That did not happen. McCarthy got clobbered by Robert Kennedy in the remaining primaries, tried to run for president again some years later. And then he fizzled out. But he did offer hope at a critical moment in American history. Riding an anti-Vietnam war wave, he forced other politicians into speaking of the futility of a conflict that would leave America seared in experience.

In Senegal, there was more of a poet than a president in Leopold Sedar Senghor. And yet there came a time when the founder-president of the country combined verse with rhetoric to drive a sense of purpose into his people. He governed well. And his poetry touched upon the fundamental values which poets down the generations have consistently dwelt on. You could proffer a similar opinion about Francois Mitterrand. He was not a poet, but in his scholarly insights into life, he made people aware of the power of the word that could go into a rejuvenation of the power of politics.

Mitterrand's writings, his ruminations, his observations on life and nature introduced into the Elysee a cultural ambience that has not quite been spotted since he made his way out of the presidency and then out of this world. Mitterrand brought an intellectual flair to his presidency. His difference with John F. Kennedy was that while he was an intellectual himself, JFK was not and yet the American understood the need for the White House to be transformed into a symbol of all the best that was in American culture. You remember here the poet Robert Frost.

In Victorian Britain, Benjamin Disraeli was the ultimate politician. He was grave; he was witty and he knew of the many ways in which men conducted themselves on earth. And that was a powerful reason why his was also a compelling presence in literature. Politics was his domain and so was the world of fiction he shaped through his novels. But that is not what you can say about Woodrow Wilson. He was no novelist or poet, but he was an academic who added to the glory of Princeton University in the way scholars do. And then he was catapulted to the presidency of the United States, in which position he meant to carve an influential niche for his country through giving a framework to the League of Nations. Congress became an impediment for him.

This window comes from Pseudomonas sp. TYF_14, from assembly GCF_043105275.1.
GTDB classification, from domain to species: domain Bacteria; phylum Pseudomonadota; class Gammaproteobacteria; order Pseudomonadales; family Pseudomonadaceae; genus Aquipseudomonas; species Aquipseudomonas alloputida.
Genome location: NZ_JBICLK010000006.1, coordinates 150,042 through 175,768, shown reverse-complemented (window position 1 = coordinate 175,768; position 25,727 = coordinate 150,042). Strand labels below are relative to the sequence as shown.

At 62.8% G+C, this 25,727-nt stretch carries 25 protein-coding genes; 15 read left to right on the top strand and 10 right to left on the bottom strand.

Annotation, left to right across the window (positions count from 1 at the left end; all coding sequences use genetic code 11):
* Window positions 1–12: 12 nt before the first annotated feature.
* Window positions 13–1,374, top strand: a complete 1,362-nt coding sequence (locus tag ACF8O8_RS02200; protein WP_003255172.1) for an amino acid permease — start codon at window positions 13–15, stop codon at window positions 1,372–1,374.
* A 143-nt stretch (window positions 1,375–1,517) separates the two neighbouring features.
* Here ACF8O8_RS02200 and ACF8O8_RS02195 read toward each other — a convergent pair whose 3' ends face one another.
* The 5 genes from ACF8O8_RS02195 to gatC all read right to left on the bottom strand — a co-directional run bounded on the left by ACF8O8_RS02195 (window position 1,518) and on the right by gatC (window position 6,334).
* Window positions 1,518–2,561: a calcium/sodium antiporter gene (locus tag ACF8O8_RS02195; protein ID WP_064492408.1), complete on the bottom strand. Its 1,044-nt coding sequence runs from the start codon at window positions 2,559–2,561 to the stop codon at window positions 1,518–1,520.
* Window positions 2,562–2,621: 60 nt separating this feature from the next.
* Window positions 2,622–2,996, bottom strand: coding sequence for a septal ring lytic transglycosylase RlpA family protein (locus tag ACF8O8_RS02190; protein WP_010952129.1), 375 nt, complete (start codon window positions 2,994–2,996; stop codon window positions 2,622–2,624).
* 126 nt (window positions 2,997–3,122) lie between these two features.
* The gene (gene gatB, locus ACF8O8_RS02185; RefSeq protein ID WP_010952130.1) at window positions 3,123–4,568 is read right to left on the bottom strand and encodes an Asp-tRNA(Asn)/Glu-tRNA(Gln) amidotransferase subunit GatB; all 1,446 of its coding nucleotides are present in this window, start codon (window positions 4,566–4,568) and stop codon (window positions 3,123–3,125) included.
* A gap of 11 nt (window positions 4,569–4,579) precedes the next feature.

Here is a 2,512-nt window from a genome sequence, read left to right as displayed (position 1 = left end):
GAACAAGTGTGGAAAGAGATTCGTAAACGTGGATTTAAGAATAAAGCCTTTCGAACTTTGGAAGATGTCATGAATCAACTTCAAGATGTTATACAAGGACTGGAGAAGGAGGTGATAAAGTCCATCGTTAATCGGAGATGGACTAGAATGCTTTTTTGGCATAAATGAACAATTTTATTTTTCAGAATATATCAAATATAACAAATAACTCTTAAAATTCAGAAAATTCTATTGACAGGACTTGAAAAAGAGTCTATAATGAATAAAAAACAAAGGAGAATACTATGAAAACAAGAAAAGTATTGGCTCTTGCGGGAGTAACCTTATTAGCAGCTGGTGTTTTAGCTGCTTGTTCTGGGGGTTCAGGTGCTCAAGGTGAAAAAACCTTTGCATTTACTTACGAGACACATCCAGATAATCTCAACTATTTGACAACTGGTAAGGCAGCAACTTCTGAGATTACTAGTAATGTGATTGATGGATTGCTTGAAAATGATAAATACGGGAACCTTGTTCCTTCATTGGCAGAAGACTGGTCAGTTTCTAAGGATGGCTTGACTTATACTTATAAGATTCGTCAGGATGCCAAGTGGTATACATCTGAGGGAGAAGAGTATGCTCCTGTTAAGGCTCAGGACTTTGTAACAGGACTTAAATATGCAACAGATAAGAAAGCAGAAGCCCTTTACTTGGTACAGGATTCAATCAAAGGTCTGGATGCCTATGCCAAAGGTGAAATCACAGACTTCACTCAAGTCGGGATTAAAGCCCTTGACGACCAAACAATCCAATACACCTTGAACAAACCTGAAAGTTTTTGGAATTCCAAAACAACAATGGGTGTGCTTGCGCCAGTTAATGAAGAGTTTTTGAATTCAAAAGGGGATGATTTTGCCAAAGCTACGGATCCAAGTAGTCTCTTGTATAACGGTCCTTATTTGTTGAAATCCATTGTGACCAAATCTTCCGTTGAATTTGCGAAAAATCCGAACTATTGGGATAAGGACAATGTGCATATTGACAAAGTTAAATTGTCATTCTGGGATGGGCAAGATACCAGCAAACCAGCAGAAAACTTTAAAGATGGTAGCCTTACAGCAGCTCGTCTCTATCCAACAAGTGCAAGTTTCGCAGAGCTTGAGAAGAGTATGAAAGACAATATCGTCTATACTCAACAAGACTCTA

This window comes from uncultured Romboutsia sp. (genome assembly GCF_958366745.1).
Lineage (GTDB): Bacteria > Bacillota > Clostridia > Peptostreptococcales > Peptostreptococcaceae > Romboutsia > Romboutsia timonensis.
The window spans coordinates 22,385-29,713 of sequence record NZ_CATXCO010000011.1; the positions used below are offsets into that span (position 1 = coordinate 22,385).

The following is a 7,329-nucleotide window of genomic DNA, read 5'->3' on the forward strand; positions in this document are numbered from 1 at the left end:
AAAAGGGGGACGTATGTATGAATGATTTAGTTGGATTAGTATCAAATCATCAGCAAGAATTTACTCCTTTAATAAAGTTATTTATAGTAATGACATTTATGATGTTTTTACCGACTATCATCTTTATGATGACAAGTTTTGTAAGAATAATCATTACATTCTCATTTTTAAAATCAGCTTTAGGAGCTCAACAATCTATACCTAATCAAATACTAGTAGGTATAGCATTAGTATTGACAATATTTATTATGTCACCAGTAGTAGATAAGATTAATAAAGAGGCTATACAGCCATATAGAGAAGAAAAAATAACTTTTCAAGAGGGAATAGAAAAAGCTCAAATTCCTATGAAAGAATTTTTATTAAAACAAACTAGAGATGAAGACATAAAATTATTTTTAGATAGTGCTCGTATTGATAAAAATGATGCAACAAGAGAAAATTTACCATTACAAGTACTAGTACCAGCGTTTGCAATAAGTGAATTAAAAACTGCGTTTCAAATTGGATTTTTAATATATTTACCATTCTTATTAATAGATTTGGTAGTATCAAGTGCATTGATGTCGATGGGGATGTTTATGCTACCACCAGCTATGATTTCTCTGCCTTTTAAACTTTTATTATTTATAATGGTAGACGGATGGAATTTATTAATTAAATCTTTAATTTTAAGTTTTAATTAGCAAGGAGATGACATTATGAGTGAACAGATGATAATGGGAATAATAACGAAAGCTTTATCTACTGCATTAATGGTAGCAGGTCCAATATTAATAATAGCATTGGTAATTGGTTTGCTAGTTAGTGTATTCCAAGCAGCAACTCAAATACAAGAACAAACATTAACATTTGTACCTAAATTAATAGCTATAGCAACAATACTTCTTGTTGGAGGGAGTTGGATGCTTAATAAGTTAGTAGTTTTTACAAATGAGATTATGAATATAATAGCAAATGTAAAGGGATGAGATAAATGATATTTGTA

Wilson would die an unhappy man, his presidency not remembered for much in terms of achievement. Now, if you think back on the dissidence Vaclav Havel symbolised in communist Czechoslovakia, you will have cause to wonder why a man instrumental in causing the velvet revolution in his country through his plays and his ruminations on literature was unable to prevent its break-up. Havel, starting off as president of Czechoslovakia, soon found himself president of the one half of the country that people had begun referring to as the Czech Republic. Slovakia had decided to go its own way.

If you have had cause to let your mind dwell on the intellectual being that was Dag Hammarskjoeld, you will feel the depths which defined his views of life and beyond. Markings remains emblematic of the Hammarskjoeld approach to human experience. And in Mao Zedong was a near perfect balance achieved between the poet and the revolutionary. Beauty, he mused, lay at the top of the mountain.

The Chinese leader was moved by the setting sun and by rising mountains. The contours of the land coursed through his soul. It was geography he would shake up decisively. When he stood at Tienanmen Square in October 1949 to proclaim the coming of a communist people's republic, it was poetry he found reflected in the gleam of the distant moon, climbing into the sky ever so magically and with verve.

There has been Mario Vargas Llosa. His fiction at one point led him to politics. He sought the presidency of Peru. But, of course, political power eluded him in the end. You cannot say, though, that he did not make a difference, even if it was minuscule.

Syed Badrul Ahsan is a senior journalist and writer. [email protected]